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Infectivity of Cryptosporidium parvum oocysts after storage of experimentally contaminated apples
- Macarisin, Dumitru, Santin, Monica, Bauchan, Gary, Fayer, Ronald
- Journal of food protection 2010 v.73 no.10 pp. 1824
- Cryptosporidium parvum, agitation, apples, buffers, cold storage, cryptosporidiosis, exocarp, food contamination, food storage, foodborne infections, mice, microbial contamination, microorganisms, oocysts, pathogenicity, scanning electron microscopy, storage time, washing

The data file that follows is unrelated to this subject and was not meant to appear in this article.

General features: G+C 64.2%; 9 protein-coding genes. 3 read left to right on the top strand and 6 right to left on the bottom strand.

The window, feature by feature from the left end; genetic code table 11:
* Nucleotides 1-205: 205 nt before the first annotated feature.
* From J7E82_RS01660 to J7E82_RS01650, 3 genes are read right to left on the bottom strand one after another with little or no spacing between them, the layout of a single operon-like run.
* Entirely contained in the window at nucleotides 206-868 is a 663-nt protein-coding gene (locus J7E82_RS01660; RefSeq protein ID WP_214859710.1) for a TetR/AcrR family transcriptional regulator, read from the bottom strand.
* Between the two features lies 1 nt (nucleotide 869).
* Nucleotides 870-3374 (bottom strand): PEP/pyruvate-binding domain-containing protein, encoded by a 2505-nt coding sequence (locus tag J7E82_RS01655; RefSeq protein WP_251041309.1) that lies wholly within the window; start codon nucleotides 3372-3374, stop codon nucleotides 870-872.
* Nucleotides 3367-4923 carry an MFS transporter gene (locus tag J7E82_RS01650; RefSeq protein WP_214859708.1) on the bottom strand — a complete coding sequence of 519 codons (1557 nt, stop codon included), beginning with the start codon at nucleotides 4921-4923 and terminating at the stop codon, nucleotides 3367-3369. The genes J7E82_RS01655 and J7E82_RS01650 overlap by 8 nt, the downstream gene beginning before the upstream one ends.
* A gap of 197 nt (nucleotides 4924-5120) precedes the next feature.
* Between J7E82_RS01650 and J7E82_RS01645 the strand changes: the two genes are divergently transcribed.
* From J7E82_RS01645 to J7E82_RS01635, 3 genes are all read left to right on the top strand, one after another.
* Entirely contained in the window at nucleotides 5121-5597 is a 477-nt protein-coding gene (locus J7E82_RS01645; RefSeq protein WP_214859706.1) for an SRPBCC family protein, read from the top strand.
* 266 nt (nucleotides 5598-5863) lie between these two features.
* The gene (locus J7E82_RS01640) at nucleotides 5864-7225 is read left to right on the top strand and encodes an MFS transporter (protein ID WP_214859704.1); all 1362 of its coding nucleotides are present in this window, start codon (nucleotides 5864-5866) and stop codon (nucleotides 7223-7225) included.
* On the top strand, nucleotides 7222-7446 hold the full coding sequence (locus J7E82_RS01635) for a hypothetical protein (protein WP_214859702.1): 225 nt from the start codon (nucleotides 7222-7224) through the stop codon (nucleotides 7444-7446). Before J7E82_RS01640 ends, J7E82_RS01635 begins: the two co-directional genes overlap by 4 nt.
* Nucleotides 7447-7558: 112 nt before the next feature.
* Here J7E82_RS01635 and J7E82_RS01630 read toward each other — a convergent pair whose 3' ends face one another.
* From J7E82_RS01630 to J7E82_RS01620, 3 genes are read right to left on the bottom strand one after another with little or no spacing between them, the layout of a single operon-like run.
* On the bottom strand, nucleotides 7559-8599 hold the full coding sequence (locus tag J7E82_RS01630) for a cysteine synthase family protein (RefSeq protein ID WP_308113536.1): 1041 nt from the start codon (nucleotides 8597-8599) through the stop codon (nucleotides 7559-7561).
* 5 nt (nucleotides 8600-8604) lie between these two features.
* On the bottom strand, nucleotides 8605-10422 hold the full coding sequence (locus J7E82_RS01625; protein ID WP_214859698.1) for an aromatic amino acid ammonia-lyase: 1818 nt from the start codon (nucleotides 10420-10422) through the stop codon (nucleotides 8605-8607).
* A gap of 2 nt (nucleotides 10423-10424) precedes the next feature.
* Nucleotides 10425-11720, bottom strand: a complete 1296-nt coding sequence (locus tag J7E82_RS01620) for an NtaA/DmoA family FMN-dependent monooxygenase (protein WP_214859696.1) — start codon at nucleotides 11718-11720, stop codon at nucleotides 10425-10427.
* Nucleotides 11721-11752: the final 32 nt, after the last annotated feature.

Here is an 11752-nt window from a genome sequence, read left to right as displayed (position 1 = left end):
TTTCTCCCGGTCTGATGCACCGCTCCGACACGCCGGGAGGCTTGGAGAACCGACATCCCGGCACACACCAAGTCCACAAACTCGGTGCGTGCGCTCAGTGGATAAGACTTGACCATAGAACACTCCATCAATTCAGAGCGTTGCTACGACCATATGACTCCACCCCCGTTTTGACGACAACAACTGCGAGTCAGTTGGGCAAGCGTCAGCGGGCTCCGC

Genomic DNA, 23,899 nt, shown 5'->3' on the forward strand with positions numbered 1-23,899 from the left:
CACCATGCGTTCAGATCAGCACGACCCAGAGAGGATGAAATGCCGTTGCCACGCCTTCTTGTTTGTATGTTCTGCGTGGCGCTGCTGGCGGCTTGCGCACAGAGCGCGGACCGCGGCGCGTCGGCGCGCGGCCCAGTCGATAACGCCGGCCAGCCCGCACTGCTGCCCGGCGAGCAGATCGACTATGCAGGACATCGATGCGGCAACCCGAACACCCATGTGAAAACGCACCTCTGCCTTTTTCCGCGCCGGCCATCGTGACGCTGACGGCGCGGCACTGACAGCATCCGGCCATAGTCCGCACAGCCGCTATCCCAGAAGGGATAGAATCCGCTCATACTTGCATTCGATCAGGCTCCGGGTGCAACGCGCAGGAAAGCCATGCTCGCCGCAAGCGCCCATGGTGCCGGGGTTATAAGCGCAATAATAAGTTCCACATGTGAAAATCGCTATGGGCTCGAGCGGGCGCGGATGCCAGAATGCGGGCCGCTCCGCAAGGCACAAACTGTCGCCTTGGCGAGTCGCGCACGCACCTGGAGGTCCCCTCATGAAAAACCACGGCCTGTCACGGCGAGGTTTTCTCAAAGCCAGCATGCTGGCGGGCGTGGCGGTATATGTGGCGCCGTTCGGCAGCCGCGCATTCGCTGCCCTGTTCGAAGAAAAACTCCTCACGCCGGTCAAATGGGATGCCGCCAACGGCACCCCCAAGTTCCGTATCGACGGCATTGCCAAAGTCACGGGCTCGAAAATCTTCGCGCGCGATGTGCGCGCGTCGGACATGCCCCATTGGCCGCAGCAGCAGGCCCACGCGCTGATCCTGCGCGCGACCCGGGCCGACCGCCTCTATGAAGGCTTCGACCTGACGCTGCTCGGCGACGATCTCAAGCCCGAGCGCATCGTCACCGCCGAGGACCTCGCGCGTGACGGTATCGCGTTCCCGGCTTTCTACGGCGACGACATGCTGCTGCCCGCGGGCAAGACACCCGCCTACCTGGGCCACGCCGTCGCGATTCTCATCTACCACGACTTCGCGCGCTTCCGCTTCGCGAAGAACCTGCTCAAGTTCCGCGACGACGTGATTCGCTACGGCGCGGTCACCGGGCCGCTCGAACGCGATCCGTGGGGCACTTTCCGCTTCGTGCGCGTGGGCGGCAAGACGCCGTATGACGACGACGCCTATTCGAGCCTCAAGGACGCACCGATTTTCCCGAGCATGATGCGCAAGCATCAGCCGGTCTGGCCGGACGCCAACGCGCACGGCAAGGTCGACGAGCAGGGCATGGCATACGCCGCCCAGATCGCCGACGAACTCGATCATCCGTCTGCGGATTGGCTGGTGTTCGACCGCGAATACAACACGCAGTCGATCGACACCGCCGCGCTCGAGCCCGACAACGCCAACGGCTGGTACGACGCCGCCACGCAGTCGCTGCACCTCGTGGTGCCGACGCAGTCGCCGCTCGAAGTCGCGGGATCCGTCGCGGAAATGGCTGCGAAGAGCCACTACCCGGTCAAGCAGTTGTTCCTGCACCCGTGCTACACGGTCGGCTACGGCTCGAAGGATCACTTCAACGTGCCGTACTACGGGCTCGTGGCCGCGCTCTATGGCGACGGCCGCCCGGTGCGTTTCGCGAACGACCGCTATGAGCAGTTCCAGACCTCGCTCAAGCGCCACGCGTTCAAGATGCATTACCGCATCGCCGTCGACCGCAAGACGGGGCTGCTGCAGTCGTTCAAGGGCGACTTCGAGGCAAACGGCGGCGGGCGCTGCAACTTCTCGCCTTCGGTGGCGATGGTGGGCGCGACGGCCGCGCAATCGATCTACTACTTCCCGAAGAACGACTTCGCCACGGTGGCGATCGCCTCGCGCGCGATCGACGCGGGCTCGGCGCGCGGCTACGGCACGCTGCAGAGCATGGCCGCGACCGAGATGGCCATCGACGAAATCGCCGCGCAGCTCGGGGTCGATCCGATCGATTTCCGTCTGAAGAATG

- Irrigation water and washing water have been inferred to be associated with contamination of fresh fruits and vegetables with pathogenic microorganisms infectious for humans. The objective of the present study was to determine whether apples experimentally contaminated with Cryptosporidium oocysts represent a food safety concern. Laser scanning confocal microscopy revealed no morphological changes in Cryptosporidium parvum oocysts attached to apples after 6 weeks of cold storage, suggesting that oocysts might remain viable and possibly infectious during prolonged storage. Mice were fed apple peels from experimentally contaminated apples to determine whether oocysts had remained infectious on apples stored for 4 weeks. All mice developed cryptosporidiosis. To evaluate the strength of oocyst attachment to apples, washing methods that have been reported to be helpful for recovery of oocysts from various foodstuffs were evaluated, except that the intensity of washing was increased in the present study. None of the tested washing methods succeeded in completely removing oocysts from the apple peel. The most efficient removal (37.5%) was achieved by rigorous manual washing in water with a detergent and by agitation in an orbital shaker with Tris-sodium dodecyl sulfate buffer. Glycine and phosphate-buffered saline buffers had no effect on oocyst removal. Scanning electron microscopy revealed that some oocysts were attached in deep natural crevices in the apple exocarp and others were attached to the smooth surface of the peel. Some oocysts were closely associated with what appeared to be an amorphous substance with which they might have been attached to the apple surface.